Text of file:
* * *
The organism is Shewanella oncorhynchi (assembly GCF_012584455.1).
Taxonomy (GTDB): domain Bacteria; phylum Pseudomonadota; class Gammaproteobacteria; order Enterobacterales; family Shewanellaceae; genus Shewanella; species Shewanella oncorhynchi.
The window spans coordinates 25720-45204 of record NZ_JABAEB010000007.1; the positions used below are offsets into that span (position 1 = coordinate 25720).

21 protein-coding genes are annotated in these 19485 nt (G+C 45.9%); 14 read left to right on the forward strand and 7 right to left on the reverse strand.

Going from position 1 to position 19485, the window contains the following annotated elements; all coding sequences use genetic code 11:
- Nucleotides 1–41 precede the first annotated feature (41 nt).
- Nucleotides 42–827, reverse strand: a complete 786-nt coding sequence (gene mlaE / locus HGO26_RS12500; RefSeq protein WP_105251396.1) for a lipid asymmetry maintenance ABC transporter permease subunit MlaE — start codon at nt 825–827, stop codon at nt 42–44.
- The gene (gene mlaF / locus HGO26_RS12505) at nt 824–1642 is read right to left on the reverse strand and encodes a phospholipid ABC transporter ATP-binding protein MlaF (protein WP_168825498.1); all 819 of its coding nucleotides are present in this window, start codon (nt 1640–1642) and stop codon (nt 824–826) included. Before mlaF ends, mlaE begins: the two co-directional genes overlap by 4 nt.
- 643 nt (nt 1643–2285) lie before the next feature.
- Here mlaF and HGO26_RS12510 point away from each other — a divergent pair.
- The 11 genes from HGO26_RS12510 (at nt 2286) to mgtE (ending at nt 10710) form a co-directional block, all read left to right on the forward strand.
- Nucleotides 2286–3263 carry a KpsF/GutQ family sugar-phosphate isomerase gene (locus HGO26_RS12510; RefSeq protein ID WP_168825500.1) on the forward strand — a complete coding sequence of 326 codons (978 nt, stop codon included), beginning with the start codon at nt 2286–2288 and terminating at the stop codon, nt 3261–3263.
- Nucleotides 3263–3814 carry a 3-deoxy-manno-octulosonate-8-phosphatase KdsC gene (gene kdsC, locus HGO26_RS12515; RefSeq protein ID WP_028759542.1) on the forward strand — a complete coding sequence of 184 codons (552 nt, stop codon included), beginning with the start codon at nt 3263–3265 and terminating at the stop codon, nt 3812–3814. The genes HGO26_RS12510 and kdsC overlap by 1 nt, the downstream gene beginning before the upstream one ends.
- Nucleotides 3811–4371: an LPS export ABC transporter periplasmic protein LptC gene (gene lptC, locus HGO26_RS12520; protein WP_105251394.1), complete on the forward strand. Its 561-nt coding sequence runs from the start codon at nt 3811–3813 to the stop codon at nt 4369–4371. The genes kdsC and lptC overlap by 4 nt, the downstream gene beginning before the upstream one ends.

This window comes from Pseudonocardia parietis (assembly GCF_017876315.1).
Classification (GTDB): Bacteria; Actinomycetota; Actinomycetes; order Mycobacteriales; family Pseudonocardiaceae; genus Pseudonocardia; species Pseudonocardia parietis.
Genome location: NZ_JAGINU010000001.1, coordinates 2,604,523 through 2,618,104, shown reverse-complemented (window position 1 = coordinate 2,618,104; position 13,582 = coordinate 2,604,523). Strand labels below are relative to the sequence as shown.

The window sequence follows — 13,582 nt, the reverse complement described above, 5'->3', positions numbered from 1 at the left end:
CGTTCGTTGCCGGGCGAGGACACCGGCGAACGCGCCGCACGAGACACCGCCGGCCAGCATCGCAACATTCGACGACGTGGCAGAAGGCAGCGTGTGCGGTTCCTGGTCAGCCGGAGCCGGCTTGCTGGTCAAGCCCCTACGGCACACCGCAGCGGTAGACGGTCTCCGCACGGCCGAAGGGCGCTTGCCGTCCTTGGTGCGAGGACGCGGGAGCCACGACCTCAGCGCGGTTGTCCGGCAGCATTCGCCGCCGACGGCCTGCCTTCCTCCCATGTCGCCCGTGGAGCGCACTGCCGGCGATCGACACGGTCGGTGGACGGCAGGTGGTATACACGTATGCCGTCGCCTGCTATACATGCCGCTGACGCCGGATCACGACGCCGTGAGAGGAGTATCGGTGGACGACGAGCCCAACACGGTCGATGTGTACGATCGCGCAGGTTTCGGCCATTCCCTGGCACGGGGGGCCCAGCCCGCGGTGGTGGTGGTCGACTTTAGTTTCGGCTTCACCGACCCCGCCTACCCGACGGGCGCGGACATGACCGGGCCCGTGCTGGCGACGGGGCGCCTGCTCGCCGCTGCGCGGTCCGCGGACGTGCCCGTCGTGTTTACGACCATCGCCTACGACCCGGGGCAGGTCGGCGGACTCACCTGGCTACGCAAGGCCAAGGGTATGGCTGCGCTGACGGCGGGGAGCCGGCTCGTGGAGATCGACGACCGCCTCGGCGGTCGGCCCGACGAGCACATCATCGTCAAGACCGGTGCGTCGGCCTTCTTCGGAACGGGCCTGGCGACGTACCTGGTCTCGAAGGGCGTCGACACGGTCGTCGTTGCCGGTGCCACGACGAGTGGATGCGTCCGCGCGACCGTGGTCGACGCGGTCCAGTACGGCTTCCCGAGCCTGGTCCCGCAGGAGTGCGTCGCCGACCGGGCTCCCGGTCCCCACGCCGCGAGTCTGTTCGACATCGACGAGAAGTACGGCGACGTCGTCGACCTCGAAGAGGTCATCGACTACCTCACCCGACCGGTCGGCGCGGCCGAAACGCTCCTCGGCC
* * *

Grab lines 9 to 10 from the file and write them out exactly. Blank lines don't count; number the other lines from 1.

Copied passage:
- 643 nt (nt 1643–2285) lie before the next feature.
- Here mlaF and HGO26_RS12510 point away from each other — a divergent pair.